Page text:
Facing all the risks trading poses is a tough task for any trader or investor. Getting involved in the twists and turns of the trade is an immensely precarious undertaking. The deeper you dive into the depths of the business, the higher the volatility you face.
While trading is a viable route toward financial security, it entails a lot of hard work. A trader doesn’t mature in the business overnight. There are pitfalls along the way, and they may not be encouraging. You may need to learn the basics first during your first few months before you can finally hit it big and get a good feel for the market.
No matter how obsolete the method may seem, reading the best trading and investment books is still the most reliable way to start in the business or make the most of what you have started.
Many experts have written books about trading and investment but only a few of these guides seem definitive and efficiently instructive. Here are some books most traders and investors consider to be the best of all time:
Reminiscences of a Stock Operator by Edwin Lefevre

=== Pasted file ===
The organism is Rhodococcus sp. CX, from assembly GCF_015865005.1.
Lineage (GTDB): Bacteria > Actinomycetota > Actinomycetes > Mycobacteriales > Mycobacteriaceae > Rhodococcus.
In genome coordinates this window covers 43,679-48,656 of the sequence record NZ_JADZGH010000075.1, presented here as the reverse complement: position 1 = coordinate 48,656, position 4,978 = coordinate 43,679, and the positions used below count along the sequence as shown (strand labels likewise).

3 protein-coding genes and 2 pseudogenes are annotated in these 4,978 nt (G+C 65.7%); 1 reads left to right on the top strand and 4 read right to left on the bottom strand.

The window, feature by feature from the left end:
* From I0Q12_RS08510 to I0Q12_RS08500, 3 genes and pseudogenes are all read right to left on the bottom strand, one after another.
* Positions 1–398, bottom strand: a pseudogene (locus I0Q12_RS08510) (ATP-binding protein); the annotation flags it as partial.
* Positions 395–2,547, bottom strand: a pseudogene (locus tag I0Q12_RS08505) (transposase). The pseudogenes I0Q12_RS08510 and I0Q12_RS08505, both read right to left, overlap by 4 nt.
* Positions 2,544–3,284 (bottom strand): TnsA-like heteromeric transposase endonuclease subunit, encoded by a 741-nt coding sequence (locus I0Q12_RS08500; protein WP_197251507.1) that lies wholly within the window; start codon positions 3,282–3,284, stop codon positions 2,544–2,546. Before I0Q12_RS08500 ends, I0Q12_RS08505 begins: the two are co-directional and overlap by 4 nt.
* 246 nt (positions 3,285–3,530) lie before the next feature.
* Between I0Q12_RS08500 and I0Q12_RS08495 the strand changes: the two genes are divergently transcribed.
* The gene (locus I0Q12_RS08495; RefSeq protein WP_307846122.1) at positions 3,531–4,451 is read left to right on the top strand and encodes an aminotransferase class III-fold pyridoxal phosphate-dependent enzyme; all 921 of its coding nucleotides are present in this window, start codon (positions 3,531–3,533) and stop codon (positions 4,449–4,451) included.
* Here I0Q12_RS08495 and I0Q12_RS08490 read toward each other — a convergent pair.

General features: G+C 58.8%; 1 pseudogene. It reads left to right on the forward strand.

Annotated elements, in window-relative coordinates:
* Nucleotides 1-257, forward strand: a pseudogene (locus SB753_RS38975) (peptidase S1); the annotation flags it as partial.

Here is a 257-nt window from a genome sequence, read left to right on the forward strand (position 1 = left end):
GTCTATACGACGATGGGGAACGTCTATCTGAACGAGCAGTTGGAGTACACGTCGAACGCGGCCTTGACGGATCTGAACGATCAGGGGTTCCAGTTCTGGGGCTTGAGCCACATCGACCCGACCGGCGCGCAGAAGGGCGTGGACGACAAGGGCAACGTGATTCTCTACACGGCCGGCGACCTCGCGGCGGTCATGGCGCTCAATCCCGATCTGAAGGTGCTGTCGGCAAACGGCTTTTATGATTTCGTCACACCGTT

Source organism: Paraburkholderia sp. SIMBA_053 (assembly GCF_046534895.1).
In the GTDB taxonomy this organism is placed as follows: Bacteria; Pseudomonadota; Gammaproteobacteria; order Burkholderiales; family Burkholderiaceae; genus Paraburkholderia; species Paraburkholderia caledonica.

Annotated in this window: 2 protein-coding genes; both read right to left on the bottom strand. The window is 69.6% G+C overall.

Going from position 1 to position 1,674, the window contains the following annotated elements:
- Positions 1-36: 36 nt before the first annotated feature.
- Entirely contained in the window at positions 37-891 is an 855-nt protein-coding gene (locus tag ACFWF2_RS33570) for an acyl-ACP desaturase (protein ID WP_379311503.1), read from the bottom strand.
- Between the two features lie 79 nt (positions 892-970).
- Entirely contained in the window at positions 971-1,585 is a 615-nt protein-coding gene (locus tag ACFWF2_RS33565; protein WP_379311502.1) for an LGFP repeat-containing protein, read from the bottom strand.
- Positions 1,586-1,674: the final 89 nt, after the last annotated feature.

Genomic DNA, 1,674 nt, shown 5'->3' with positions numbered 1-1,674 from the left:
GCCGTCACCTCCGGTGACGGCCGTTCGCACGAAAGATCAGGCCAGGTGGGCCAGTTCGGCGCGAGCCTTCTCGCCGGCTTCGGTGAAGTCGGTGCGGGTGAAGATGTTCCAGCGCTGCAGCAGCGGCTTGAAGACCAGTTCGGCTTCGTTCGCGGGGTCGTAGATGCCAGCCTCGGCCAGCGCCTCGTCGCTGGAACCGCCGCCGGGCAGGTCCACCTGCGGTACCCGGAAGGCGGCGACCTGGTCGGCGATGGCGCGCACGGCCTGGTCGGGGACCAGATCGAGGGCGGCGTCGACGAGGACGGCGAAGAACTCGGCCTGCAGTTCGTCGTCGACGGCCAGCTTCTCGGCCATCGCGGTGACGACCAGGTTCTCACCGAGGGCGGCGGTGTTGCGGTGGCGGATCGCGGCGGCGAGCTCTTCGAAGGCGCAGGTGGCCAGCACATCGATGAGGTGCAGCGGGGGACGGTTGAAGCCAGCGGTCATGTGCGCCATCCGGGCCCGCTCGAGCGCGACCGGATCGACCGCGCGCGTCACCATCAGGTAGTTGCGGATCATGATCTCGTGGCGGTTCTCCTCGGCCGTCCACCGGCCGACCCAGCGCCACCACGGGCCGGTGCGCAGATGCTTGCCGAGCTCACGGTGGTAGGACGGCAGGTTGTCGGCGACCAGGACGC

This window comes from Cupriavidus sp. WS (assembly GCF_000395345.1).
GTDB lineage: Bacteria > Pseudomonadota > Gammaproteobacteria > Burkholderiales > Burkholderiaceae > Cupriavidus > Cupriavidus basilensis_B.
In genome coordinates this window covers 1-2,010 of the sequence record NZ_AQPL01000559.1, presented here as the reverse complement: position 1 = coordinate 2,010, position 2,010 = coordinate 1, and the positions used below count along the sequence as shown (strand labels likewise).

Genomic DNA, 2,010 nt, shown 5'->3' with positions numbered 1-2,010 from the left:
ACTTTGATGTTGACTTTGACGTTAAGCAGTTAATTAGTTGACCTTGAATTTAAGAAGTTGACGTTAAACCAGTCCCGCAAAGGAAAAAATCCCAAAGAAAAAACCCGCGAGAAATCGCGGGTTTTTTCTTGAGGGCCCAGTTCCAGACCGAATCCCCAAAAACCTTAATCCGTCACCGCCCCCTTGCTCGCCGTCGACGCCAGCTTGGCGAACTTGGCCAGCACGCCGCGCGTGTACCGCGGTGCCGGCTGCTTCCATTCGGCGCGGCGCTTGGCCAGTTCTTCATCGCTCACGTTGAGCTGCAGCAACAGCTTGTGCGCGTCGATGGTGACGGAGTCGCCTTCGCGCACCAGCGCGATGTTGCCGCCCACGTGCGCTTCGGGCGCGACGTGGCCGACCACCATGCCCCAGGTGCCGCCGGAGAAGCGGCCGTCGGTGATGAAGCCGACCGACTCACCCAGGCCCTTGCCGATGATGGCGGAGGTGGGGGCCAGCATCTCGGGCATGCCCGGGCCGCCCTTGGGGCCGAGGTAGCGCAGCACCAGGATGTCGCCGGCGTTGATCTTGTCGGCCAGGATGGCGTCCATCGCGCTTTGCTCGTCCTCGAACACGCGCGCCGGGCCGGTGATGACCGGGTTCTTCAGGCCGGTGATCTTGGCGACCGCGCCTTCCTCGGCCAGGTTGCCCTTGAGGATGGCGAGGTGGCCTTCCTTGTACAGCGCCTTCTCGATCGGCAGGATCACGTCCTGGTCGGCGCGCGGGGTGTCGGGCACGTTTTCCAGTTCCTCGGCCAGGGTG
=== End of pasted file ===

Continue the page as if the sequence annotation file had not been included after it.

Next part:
This is based on the author’s interviews with Jesse Livermore, the legendary trader who had raked in some $10 million in his very first month in the business. Since it was first published in 1923, it has remained a top-selling book, a must-read for stock traders. It is also a clear manifestation that the basic principles of trading have remained the same.
Trading for a Living by Alexander Elder
Most traders start as investors, and those who are making the same transition will find the book useful. It pays much to be acquainted with the various information regarding the wonders and secrets of trading, such as the three M’s: mind, method and money. Applicable to any case of investment and trading, this book which was published on 1993 by John and Wiley Sons is truly worthy of high praises.
Beyond Greed and Fear by Hersh Shefrin
This book uses several studies and exposes some flaws and myths traders have been accustomed to. It shows how trading decisions are reached and how ‘arrogance can calmly bend into our “objective” assay if we are not careful.’
Technical Analysis of the Financial Markets by John J. Murphy
This book (revised edition published in 1999) covers virtually every aspect of trading tactics and technical analysis, a definitive guide from the basics to the advanced. This is a great reference material for beginners to help them determine which direction they should go, introducing helpful concepts such as the ‘Japanese candlesticks.’
The Investors Quotient by Jake Bernstein
Talking about the relevance of the mind in the game of investment and trading, Bernstein’s offering is considered as the ultimate book on investor psychology. It was published in 2000 but it has already acquired the status of a classic. The author was able to put together the mechanics of trading and human emotions as two great factors necessary for the success of every investor and trader.